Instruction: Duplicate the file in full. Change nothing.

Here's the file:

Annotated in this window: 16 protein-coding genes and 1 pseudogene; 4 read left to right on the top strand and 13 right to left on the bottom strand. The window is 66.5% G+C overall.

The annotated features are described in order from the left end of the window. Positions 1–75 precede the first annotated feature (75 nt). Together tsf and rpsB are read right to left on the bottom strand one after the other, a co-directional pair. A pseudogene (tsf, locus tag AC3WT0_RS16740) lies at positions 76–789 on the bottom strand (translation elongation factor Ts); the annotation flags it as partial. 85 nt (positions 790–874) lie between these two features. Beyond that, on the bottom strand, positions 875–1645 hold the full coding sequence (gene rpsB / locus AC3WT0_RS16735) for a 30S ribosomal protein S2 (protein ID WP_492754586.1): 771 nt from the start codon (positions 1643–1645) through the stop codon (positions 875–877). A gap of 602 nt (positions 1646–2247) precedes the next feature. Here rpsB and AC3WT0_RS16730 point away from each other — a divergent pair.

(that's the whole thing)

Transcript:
Annotated in this window: 16 protein-coding genes and 1 pseudogene; 4 read left to right on the top strand and 13 right to left on the bottom strand. The window is 66.5% G+C overall.

The annotated features are described in order from the left end of the window. Positions 1–75 precede the first annotated feature (75 nt). Together tsf and rpsB are read right to left on the bottom strand one after the other, a co-directional pair. A pseudogene (tsf, locus tag AC3WT0_RS16740) lies at positions 76–789 on the bottom strand (translation elongation factor Ts); the annotation flags it as partial. 85 nt (positions 790–874) lie between these two features. Beyond that, on the bottom strand, positions 875–1645 hold the full coding sequence (gene rpsB / locus AC3WT0_RS16735) for a 30S ribosomal protein S2 (protein ID WP_492754586.1): 771 nt from the start codon (positions 1643–1645) through the stop codon (positions 875–877). A gap of 602 nt (positions 1646–2247) precedes the next feature. Here rpsB and AC3WT0_RS16730 point away from each other — a divergent pair.